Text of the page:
Let’s try wide-angle at 35mm. This allows us an aperture of f4, but that still means ISO 800 – still quite noisy.


With the L lens we can shoot as wide as f2.8 – actually we’re shooting just short of that at f3.2, which allows us ISO 500. That’s less noisy.


Image quality

Now we’ve looked at the functional differences between the lenses, let’s try comparing image quality. This is not a scientific comparison – rather my impressions on looking at the images side by side. All the images used in this video were shot on my trusty Canon 5DIII. They are also unprocessed – so straight out of the camera – unless otherwise stated.


The first thing to notice is a haziness to the cheap lens. The colours are not as vivid and the nice contrast of the L lens is lacking. The highlights – the bright areas — are similar but the shadows are distinctly washed out (COLOURED FLAGS).


Let’s also take a look at the corner of the image. You’ll notice that, using the cheap lens, the image is a bit soft. That’s not uncommon in lenses of this quality.


Now let’s look at general sharpness. These shots were captured at f8. Now, f8 – 11 is in the middle aperture range and should therefore be the sharpest. And sure enough, the cheap lens comes out looking reasonably sharp.


Let’s now open up the aperture all the way to f4. Here we can see that the image has a softness to it, especially compared with the L lens image.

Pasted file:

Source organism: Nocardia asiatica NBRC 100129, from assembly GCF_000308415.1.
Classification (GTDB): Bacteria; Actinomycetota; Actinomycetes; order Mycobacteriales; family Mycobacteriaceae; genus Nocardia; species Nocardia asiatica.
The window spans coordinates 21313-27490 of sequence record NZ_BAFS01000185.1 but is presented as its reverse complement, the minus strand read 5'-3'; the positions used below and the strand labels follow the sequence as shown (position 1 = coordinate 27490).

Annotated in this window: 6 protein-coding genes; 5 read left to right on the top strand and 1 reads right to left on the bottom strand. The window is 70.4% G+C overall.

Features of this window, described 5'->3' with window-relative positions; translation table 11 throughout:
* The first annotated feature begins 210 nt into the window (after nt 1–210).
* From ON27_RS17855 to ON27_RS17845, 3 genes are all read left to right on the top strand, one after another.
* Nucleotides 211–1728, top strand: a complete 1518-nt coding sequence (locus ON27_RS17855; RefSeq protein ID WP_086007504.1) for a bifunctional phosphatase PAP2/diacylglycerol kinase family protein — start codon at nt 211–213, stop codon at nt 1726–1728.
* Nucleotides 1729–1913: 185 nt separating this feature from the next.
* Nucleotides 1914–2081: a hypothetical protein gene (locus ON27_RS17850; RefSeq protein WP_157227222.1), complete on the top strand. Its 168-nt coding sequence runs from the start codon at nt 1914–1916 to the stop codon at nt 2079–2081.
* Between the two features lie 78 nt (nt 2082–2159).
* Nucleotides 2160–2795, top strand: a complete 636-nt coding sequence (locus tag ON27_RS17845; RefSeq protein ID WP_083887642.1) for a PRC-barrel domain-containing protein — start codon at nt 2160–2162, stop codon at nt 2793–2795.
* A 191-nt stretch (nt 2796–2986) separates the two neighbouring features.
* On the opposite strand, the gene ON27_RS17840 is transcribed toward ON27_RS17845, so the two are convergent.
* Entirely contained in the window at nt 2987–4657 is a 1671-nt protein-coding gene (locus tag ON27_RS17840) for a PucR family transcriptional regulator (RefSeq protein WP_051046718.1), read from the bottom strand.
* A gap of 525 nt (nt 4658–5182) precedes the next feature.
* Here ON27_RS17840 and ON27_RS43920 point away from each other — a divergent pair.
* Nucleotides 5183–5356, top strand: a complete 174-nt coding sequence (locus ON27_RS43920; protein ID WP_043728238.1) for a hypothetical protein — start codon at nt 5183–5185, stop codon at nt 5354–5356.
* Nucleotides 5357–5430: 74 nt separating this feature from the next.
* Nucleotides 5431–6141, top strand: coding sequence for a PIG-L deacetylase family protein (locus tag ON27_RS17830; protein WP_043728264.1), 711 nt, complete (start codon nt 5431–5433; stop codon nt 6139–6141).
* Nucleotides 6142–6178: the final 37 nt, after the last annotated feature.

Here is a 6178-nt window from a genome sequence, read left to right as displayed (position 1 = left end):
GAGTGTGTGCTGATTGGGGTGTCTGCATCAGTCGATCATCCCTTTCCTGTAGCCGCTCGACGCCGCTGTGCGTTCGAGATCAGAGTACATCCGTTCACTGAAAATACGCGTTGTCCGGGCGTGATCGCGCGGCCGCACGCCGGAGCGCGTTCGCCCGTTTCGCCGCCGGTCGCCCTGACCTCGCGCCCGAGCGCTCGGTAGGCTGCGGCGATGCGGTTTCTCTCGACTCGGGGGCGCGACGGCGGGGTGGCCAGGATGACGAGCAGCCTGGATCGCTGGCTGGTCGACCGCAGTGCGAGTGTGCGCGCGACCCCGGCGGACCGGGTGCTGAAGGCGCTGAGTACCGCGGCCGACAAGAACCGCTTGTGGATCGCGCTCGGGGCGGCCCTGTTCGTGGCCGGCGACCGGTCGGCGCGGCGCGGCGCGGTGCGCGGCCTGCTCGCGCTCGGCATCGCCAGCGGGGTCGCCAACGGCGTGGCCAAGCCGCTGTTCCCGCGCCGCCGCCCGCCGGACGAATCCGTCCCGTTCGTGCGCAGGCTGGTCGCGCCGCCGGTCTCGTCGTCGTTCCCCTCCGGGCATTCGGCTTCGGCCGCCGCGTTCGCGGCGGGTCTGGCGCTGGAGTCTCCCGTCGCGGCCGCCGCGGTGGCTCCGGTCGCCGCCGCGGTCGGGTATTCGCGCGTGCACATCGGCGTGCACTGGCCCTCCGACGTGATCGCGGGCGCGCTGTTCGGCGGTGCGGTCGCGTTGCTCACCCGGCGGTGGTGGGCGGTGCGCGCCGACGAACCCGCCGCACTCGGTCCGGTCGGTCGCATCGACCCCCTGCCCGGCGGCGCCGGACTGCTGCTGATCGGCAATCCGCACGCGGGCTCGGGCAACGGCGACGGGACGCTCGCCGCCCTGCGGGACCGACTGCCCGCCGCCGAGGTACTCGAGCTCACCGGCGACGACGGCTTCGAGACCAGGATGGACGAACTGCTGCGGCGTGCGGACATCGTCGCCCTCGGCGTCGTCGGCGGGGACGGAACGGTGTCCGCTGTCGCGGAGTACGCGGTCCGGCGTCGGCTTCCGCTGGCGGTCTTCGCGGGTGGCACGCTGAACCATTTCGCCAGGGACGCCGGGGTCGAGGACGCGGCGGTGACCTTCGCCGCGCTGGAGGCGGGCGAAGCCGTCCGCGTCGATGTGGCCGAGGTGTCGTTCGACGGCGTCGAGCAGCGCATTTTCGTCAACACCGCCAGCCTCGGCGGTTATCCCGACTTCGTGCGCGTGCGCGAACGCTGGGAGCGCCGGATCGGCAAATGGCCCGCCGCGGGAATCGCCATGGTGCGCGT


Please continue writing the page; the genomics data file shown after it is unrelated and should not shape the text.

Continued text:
Now let’s try and address the haziness in the cheap lens. Here we’ll darken the shadows in Lightroom in order to create some contrast. As you can see, it works quite effectively – we have a much more pleasing image. But it does come at a cost – we’ve now lost a lot of the details in the shadows, especially compared with the L lens image, which hasn’t been altered.


Loss of shadow detail is especially important when you print images, as prints tend to increase the contrast – brighter highlights, darker shadows – meaning more loss of detail.


If you want more detailed, scientific comparisons between particular lenses, I’m sure you can find them on the web. But I hope that’s given you some idea of the difference between cheap and pro lenses. Essentially they boil down to build and durability, aperture – perhaps the most important one for me – and image quality.


But whatever lens you use, have fun and keep shooting!


And please check out my other youtube clips!